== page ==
The fog was still lifting in places. I planned on doing a painting just past Hurricane Point where a river winds it’s way past a rock outcropping and hits the Pacific Ocean. It was windy! Now I know why they call it Hurricane Point! I had to hide behind my SUV in order to accomplish anything. For this painting, I was using an odd size canvas and not my normal canvas board. The wind was pumping the stretched canvas in and out, flapping it around. I could paint, but could not do anything with much precision. I had to peek around my car in order to view the scene I was painting. I did manage to finish the painting about 90 percent. I would have to finalize it where it was calmer! Below are a few shots at the scene, which was turning out to be quite a nice sunny day!


After stopping in Carmel for a quick lunch, it was time to head to Pt Lobos. I had previously spotted a location yesterday to check out first. As soon as I got there, and parked, the fog was starting to pour in. On the distant shoreline was famous Pebble Beach golf course, with the greens glowing in the late afternoon sun. It would go in and out of the light, which made for a magnificent background. I did a 20×16. A couple deer were grazing around me most of the time I was painting. I forgot to take a pictures of the work on the easel, but got some pictures of the deer.


With the sun hitting on Pebble Beach, I decided to name the painting just that!

I was pretty tired, so headed back to the room, had a nice dinner, then settled in to rest for the next day. I had two paintings good enough for the show, so tomorrow I didn’t have to panic to get any more paintings.

Below are the two paintings I did today:

“Meanderings” * 12×14 * Oil on canvas

Pebble Beach

“Pebble Beach” * 20×16 * Oil on canvas board

Carmel Art Festival Day 1

I am writing this in Carmel, but cannot post it to my weblog as the wifi Internet connection here at my motel seems to be intermittant. So, I will have to post it when I return home after the festival.

I drove down today to participate in the Carmel Art Festival. This is my second year in the show. What basically happens is you have two days to paint two paintings to offer up to an auction process. Although Carmel is only about 90 minutes from my home, I always stay somewhere in the Carmel area. I don’t want to bother with spending 3 hours on the road each day, rather devoting all my focus to the work at hand.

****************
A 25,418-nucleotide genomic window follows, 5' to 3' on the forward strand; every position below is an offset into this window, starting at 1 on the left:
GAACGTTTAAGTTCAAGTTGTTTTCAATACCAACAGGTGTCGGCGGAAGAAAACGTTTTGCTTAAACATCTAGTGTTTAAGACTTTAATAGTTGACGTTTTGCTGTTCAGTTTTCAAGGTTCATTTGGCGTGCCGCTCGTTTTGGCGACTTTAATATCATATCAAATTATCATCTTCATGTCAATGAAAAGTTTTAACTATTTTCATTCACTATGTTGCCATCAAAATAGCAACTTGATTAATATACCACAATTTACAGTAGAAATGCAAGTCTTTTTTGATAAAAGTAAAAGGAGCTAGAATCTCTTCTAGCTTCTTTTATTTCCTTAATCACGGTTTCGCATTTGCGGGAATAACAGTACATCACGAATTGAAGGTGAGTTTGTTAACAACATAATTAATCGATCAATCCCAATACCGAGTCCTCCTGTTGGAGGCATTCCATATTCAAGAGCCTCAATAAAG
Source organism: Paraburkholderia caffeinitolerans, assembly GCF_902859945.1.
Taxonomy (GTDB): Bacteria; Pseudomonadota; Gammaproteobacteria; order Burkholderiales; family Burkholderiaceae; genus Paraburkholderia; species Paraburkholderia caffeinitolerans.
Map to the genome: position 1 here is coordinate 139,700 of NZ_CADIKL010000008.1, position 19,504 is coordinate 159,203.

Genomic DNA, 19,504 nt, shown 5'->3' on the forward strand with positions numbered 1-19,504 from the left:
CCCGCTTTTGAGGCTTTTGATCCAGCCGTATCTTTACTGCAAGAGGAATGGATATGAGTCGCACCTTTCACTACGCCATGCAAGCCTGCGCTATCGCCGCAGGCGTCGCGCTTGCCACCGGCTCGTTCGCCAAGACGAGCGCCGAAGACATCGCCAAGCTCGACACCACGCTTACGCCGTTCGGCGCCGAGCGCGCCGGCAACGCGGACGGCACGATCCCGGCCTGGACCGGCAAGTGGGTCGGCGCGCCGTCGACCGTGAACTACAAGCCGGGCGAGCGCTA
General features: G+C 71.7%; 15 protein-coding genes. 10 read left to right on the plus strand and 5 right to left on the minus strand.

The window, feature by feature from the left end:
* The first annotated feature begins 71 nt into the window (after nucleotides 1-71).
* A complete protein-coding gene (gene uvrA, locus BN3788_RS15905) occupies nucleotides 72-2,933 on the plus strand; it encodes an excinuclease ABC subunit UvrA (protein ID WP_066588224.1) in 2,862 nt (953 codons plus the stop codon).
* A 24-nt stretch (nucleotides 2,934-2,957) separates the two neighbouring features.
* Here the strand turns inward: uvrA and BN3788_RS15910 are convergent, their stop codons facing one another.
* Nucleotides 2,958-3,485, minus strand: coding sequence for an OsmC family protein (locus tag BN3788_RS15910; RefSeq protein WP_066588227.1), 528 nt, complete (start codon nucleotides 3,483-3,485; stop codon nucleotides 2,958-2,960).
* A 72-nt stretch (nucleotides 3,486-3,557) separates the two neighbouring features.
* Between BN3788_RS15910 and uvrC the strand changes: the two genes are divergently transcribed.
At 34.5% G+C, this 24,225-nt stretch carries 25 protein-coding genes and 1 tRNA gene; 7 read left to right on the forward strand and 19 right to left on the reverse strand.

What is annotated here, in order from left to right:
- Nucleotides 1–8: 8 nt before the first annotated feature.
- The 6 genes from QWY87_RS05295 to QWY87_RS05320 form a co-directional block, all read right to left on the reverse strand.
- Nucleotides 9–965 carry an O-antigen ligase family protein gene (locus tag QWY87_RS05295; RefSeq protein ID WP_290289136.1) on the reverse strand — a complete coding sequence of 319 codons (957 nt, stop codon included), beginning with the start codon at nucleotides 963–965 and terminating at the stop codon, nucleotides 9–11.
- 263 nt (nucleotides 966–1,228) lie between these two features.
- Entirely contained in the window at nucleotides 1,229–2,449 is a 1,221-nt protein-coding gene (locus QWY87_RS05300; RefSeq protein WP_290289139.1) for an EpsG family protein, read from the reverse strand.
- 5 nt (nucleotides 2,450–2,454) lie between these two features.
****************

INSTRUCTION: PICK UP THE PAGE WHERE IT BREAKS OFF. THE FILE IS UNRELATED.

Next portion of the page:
I meandered on my drive down, taking some back roads around Elkhorn Slough to look for places to paint.

Elkhorn Slough

I arrived in Carmel midday, and drove down past the town further south on the Pacific Coast Highway to see how the fog was rolling. In this part of California, it is hard to judge where the fog might be from day to day and even hour to hour. Later on, I checked into the motel, the same place I stayed last year, Munras Lodge.

For these plein air competitions, you have to have the back of your canvas (or whatever you are painting on) certified before the contest. They usually stamp it with a date, and put a little sticker on it. This is to ensure no one walks in with a painting they didn’t really paint on location for the show. After getting the canvas stamped I decided to go down to Pt Lobos State Preserve where I planned on doing at least one painting. It was clear, and I hadn’t seen Pt Lobos without fog in quite awhile. I encountered Paul Kratter, another participant, already out painting. He was painting the exact scene I had planned on painting the next day!

A couple shots of Paul Kratter painting Pt Lobos.

I hiked around and found some other potential spots to do the next day.

This might make a good painting!